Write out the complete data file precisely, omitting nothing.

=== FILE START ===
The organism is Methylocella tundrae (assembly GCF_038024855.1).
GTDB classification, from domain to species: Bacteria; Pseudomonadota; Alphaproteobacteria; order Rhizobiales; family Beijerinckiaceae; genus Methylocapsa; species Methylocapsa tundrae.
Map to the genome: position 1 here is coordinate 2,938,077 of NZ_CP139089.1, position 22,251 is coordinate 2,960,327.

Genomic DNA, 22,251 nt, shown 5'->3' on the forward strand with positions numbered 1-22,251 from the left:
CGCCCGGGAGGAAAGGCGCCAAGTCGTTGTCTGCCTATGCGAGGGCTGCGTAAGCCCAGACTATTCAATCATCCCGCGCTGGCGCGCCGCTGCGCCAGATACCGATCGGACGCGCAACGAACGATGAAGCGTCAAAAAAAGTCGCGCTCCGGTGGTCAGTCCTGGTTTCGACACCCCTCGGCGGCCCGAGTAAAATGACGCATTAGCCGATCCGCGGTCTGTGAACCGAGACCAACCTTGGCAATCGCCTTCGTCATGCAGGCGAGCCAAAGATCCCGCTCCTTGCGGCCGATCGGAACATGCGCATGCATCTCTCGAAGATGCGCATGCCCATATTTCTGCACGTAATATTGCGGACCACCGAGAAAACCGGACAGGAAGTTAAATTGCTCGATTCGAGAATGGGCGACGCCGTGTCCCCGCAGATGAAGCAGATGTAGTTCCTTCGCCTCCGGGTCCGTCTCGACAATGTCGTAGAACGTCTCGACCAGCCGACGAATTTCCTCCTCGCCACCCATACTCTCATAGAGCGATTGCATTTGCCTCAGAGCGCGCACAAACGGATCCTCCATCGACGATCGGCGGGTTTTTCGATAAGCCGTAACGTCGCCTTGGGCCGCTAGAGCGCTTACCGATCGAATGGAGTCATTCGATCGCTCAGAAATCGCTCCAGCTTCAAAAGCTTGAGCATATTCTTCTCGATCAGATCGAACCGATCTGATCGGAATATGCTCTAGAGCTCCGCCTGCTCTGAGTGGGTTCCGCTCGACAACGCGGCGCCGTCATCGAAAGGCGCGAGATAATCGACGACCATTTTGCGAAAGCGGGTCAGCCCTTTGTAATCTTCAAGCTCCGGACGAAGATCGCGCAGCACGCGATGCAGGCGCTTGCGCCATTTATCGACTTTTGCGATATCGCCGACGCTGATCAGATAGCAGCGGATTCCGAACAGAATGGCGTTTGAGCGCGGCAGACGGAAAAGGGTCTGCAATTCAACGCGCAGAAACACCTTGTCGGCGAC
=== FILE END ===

The organism is Methylocella tundrae (assembly GCF_038024855.1).
GTDB classification, from domain to species: Bacteria; Pseudomonadota; Alphaproteobacteria; order Rhizobiales; family Beijerinckiaceae; genus Methylocapsa; species Methylocapsa tundrae.
Map to the genome: position 1 here is coordinate 2,938,077 of NZ_CP139089.1, position 22,251 is coordinate 2,960,327.

Genomic DNA, 22,251 nt, shown 5'->3' on the forward strand with positions numbered 1-22,251 from the left:
CGCCCGGGAGGAAAGGCGCCAAGTCGTTGTCTGCCTATGCGAGGGCTGCGTAAGCCCAGACTATTCAATCATCCCGCGCTGGCGCGCCGCTGCGCCAGATACCGATCGGACGCGCAACGAACGATGAAGCGTCAAAAAAAGTCGCGCTCCGGTGGTCAGTCCTGGTTTCGACACCCCTCGGCGGCCCGAGTAAAATGACGCATTAGCCGATCCGCGGTCTGTGAACCGAGACCAACCTTGGCAATCGCCTTCGTCATGCAGGCGAGCCAAAGATCCCGCTCCTTGCGGCCGATCGGAACATGCGCATGCATCTCTCGAAGATGCGCATGCCCATATTTCTGCACGTAATATTGCGGACCACCGAGAAAACCGGACAGGAAGTTAAATTGCTCGATTCGAGAATGGGCGACGCCGTGTCCCCGCAGATGAAGCAGATGTAGTTCCTTCGCCTCCGGGTCCGTCTCGACAATGTCGTAGAACGTCTCGACCAGCCGACGAATTTCCTCCTCGCCACCCATACTCTCATAGAGCGATTGCATTTGCCTCAGAGCGCGCACAAACGGATCCTCCATCGACGATCGGCGGGTTTTTCGATAAGCCGTAACGTCGCCTTGGGCCGCTAGAGCGCTTACCGATCGAATGGAGTCATTCGATCGCTCAGAAATCGCTCCAGCTTCAAAAGCTTGAGCATATTCTTCTCGATCAGATCGAACCGATCTGATCGGAATATGCTCTAGAGCTCCGCCTGCTCTGAGTGGGTTCCGCTCGACAACGCGGCGCCGTCATCGAAAGGCGCGAGATAATCGACGACCATTTTGCGAAAGCGGGTCAGCCCTTTGTAATCTTCAAGCTCCGGACGAAGATCGCGCAGCACGCGATGCAGGCGCTTGCGCCATTTATCGACTTTTGCGATATCGCCGACGCTGATCAGATAGCAGCGGATTCCGAACAGAATGGCGTTTGAGCGCGGCAGACGGAAAAGGGTCTGCAATTCAACGCGCAGAAACACCTTGTCGGCGAC